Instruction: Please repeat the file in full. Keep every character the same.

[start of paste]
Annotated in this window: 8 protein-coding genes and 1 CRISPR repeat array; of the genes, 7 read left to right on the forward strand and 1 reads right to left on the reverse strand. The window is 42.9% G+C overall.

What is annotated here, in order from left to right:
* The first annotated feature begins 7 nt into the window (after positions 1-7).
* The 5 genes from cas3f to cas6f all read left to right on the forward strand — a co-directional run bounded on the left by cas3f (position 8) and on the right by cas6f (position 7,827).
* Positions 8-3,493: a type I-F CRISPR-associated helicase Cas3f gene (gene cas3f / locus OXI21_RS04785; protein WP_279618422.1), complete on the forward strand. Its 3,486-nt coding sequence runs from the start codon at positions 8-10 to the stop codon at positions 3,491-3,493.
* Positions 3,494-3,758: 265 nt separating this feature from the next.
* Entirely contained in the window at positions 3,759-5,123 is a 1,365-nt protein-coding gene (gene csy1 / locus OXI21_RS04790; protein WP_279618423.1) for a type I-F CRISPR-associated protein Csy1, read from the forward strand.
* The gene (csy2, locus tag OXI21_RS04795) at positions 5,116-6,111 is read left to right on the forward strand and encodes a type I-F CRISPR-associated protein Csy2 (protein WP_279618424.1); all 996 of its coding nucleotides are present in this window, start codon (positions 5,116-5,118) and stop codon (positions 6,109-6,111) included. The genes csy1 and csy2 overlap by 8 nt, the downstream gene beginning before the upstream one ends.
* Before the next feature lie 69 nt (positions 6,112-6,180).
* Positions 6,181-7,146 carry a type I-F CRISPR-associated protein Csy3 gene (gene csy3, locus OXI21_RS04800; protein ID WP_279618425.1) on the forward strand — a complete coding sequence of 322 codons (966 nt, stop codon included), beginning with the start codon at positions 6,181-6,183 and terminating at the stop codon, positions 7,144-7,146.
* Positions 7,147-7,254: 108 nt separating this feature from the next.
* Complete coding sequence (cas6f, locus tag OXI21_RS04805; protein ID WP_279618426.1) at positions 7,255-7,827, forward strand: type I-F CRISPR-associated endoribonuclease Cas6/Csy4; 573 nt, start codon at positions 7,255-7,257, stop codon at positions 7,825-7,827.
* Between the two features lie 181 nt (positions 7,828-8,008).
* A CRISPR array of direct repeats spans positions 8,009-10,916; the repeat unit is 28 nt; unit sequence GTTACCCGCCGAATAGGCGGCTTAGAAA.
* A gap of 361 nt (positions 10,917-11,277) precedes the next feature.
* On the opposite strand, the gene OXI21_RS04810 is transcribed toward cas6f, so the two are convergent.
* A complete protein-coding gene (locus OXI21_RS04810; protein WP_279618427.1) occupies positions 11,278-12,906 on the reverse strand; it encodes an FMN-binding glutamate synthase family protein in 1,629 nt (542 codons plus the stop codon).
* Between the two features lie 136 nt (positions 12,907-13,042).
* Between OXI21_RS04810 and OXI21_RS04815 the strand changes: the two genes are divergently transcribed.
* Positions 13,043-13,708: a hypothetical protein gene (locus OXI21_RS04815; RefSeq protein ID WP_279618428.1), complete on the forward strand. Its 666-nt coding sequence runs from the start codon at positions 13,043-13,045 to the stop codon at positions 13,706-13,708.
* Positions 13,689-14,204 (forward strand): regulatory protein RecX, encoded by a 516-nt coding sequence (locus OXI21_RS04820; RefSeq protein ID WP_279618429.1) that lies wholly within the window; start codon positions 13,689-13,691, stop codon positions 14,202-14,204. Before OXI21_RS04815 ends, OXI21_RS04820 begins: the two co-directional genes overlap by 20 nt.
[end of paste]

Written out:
Annotated in this window: 8 protein-coding genes and 1 CRISPR repeat array; of the genes, 7 read left to right on the forward strand and 1 reads right to left on the reverse strand. The window is 42.9% G+C overall.

What is annotated here, in order from left to right:
* The first annotated feature begins 7 nt into the window (after positions 1-7).
* The 5 genes from cas3f to cas6f all read left to right on the forward strand — a co-directional run bounded on the left by cas3f (position 8) and on the right by cas6f (position 7,827).
* Positions 8-3,493: a type I-F CRISPR-associated helicase Cas3f gene (gene cas3f / locus OXI21_RS04785; protein WP_279618422.1), complete on the forward strand. Its 3,486-nt coding sequence runs from the start codon at positions 8-10 to the stop codon at positions 3,491-3,493.
* Positions 3,494-3,758: 265 nt separating this feature from the next.
* Entirely contained in the window at positions 3,759-5,123 is a 1,365-nt protein-coding gene (gene csy1 / locus OXI21_RS04790; protein WP_279618423.1) for a type I-F CRISPR-associated protein Csy1, read from the forward strand.
* The gene (csy2, locus tag OXI21_RS04795) at positions 5,116-6,111 is read left to right on the forward strand and encodes a type I-F CRISPR-associated protein Csy2 (protein WP_279618424.1); all 996 of its coding nucleotides are present in this window, start codon (positions 5,116-5,118) and stop codon (positions 6,109-6,111) included. The genes csy1 and csy2 overlap by 8 nt, the downstream gene beginning before the upstream one ends.
* Before the next feature lie 69 nt (positions 6,112-6,180).
* Positions 6,181-7,146 carry a type I-F CRISPR-associated protein Csy3 gene (gene csy3, locus OXI21_RS04800; protein ID WP_279618425.1) on the forward strand — a complete coding sequence of 322 codons (966 nt, stop codon included), beginning with the start codon at positions 6,181-6,183 and terminating at the stop codon, positions 7,144-7,146.
* Positions 7,147-7,254: 108 nt separating this feature from the next.
* Complete coding sequence (cas6f, locus tag OXI21_RS04805; protein ID WP_279618426.1) at positions 7,255-7,827, forward strand: type I-F CRISPR-associated endoribonuclease Cas6/Csy4; 573 nt, start codon at positions 7,255-7,257, stop codon at positions 7,825-7,827.
* Between the two features lie 181 nt (positions 7,828-8,008).
* A CRISPR array of direct repeats spans positions 8,009-10,916; the repeat unit is 28 nt; unit sequence GTTACCCGCCGAATAGGCGGCTTAGAAA.
* A gap of 361 nt (positions 10,917-11,277) precedes the next feature.
* On the opposite strand, the gene OXI21_RS04810 is transcribed toward cas6f, so the two are convergent.
* A complete protein-coding gene (locus OXI21_RS04810; protein WP_279618427.1) occupies positions 11,278-12,906 on the reverse strand; it encodes an FMN-binding glutamate synthase family protein in 1,629 nt (542 codons plus the stop codon).
* Between the two features lie 136 nt (positions 12,907-13,042).
* Between OXI21_RS04810 and OXI21_RS04815 the strand changes: the two genes are divergently transcribed.
* Positions 13,043-13,708: a hypothetical protein gene (locus OXI21_RS04815; RefSeq protein ID WP_279618428.1), complete on the forward strand. Its 666-nt coding sequence runs from the start codon at positions 13,043-13,045 to the stop codon at positions 13,706-13,708.
* Positions 13,689-14,204 (forward strand): regulatory protein RecX, encoded by a 516-nt coding sequence (locus OXI21_RS04820; RefSeq protein ID WP_279618429.1) that lies wholly within the window; start codon positions 13,689-13,691, stop codon positions 14,202-14,204. Before OXI21_RS04815 ends, OXI21_RS04820 begins: the two co-directional genes overlap by 20 nt.